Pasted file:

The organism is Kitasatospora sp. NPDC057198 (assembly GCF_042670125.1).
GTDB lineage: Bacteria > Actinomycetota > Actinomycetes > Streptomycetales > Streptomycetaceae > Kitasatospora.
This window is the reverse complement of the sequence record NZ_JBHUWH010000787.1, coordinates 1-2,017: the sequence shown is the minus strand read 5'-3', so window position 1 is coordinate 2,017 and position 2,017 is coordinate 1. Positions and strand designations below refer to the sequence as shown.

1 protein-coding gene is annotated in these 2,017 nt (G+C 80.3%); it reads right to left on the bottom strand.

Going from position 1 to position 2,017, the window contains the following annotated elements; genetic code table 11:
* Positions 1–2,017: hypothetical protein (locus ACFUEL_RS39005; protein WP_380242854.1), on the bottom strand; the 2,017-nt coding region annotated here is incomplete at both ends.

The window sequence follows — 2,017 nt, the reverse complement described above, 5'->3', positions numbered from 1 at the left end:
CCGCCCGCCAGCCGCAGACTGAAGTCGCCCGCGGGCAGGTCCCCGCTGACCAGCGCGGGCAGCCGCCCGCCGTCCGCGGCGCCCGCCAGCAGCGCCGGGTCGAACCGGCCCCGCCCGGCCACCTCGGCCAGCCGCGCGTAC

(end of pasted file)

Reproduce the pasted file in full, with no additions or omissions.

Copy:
The organism is Kitasatospora sp. NPDC057198 (assembly GCF_042670125.1).
GTDB lineage: Bacteria > Actinomycetota > Actinomycetes > Streptomycetales > Streptomycetaceae > Kitasatospora.
This window is the reverse complement of the sequence record NZ_JBHUWH010000787.1, coordinates 1-2,017: the sequence shown is the minus strand read 5'-3', so window position 1 is coordinate 2,017 and position 2,017 is coordinate 1. Positions and strand designations below refer to the sequence as shown.

1 protein-coding gene is annotated in these 2,017 nt (G+C 80.3%); it reads right to left on the bottom strand.

Going from position 1 to position 2,017, the window contains the following annotated elements; genetic code table 11:
* Positions 1–2,017: hypothetical protein (locus ACFUEL_RS39005; protein WP_380242854.1), on the bottom strand; the 2,017-nt coding region annotated here is incomplete at both ends.

The window sequence follows — 2,017 nt, the reverse complement described above, 5'->3', positions numbered from 1 at the left end:
CCGCCCGCCAGCCGCAGACTGAAGTCGCCCGCGGGCAGGTCCCCGCTGACCAGCGCGGGCAGCCGCCCGCCGTCCGCGGCGCCCGCCAGCAGCGCCGGGTCGAACCGGCCCCGCCCGGCCACCTCGGCCAGCCGCGCGTAC